As more and more eth dapps start coming out, we’re test-running new projects to see first hand what the end user experience feels like.
We try them out by placing ourselves in the shoes of some ordinary person, so discarding our own familiarity with certain things or knowledge of certain things.
That means we might sometime come across as unduly harsh, but someone has to, and the aim isn’t to criticize, but to point out so that matters can be improved.
We won’t, therefore, hold back. Not in these test-runs which are focused not on the idea or any other aspect as the fact we are test-running them shows the idea has promise or interest. Instead, they are solely focused on the end-user experience.
When the end-user visits dai, they are met with the above screen, but not before a short video tutorial shows up. We sent that tutorial to a new tab, because after five minutes or so our laptop started getting a bit loud.
As we found out later, that wasn’t because of the video. Something within the dai dapp itself is consuming significant resources. We know that because once we close the tab then the computer turns all nice again.
Now looking at the above screen, it looks a bit complex, and it is. You have no choice, therefore, but to watch the tutorial, which we did.
It all starts with getting some weth, or wrapped eth. What exactly that is we don’t care, we want to get to the dai, so let’s begin.
When we scroll down from the first screen, we see the screen above. You can see there the wrap eth function. We initially started with a small amount, but later on found out the minimum is above 0.005 eth, or around five dollars. So where it says amount, we entered 0.006.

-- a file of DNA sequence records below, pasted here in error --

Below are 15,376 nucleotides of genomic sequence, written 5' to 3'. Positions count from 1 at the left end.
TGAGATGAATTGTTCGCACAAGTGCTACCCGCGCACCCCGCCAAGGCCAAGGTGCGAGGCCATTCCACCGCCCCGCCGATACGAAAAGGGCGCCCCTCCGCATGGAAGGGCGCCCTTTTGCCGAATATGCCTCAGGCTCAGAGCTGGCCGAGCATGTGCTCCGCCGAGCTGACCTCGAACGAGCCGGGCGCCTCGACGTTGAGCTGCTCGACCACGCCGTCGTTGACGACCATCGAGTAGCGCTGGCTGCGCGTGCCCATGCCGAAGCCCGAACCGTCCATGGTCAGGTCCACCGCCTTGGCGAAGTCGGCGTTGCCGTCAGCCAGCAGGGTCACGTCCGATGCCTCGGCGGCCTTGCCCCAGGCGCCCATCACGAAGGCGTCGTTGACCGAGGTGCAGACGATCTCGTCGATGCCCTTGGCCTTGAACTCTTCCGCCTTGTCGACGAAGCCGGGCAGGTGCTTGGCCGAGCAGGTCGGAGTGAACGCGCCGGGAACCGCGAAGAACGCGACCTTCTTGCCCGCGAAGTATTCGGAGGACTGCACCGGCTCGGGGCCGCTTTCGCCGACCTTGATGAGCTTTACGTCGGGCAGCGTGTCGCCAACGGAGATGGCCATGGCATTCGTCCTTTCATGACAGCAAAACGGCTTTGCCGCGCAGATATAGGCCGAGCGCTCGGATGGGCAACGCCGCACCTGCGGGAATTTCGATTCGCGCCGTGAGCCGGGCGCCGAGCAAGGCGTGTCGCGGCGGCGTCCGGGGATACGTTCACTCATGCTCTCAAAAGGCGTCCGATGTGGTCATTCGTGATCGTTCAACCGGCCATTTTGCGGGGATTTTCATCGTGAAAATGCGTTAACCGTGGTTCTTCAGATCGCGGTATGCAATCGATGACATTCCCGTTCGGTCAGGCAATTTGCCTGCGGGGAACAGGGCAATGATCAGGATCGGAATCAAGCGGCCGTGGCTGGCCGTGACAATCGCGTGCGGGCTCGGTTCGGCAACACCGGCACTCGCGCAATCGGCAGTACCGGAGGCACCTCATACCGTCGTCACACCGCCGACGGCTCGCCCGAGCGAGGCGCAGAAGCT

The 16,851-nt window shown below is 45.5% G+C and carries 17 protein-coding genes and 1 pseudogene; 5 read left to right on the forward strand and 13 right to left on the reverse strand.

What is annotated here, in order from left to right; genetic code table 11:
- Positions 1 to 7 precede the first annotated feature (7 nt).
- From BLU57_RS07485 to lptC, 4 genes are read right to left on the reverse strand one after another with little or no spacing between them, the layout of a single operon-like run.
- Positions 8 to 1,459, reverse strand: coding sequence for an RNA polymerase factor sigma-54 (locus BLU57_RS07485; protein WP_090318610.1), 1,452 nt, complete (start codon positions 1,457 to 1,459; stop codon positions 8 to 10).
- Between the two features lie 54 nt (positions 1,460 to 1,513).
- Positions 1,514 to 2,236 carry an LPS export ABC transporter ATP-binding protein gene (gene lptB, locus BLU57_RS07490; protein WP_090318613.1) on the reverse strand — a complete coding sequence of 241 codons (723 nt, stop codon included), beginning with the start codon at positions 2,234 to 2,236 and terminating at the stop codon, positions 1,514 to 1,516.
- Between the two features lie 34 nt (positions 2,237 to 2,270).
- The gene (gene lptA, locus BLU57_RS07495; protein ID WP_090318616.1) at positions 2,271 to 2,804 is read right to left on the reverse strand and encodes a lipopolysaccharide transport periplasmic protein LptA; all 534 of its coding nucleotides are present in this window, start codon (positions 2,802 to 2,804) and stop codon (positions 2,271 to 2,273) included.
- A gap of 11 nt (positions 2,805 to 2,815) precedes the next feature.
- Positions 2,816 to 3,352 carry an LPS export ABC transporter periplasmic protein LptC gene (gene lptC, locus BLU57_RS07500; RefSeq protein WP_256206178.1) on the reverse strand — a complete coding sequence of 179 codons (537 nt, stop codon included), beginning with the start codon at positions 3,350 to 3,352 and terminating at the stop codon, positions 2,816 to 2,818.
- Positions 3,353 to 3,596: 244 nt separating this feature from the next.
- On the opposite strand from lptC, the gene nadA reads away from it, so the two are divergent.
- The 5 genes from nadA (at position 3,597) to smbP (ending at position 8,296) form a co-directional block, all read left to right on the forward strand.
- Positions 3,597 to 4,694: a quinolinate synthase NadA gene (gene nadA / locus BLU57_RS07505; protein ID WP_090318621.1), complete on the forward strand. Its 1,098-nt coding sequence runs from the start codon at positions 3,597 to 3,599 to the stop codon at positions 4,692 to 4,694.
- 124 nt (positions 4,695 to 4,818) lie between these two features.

You can see MetaMask wants money from us, about 18 cent. We submit it, but nothing happens except some little green bar is added to the screen.
You can see on the right some token allowance functions are approved, some are not. Before we got the weth, we had to first approve the Weth Join, then get the weth.
All this on-chain, of course, and all of it costs money, so we’re getting poorer and poorer to the benefit of billionaire miners.
But our journey into poverty has not even begun because now we need to get peth, or pooled eth. That’s another on-chain transaction.
You see the value is 0.001 eth, as stated earlier we had to increase that a bit. But, fine, we have the weth now, we’ve turned it into peth, let’s open a CPD or a collateralized position.
Collateral because dai is created through the backing of eth. So you need around $1.5 worth of eth for each dai, which is stable at $1.
That’s the end result. To get there we had to click on Open Your CDP. Then we had to click confirm when we were asked whether we are sure. Then we had to click submit on MetaMask.
As you can see, two CPDs were open, mistakenly, because it looked like nothing happened when we opened the first one. That’s because the dapp does update itself, but it is a bit slow in that regard, so we had to manually refresh.
Now all this done, we click lock. First, we have to generally approve the lock function, then had to approve the specific locking of 0.05 eth. Finally, the above screen shows up telling us we have 2.4 dai. We click draw from one of them, and then the dapp tells us how much eth’s price needs to fall, 290, for our dai to be liquidated.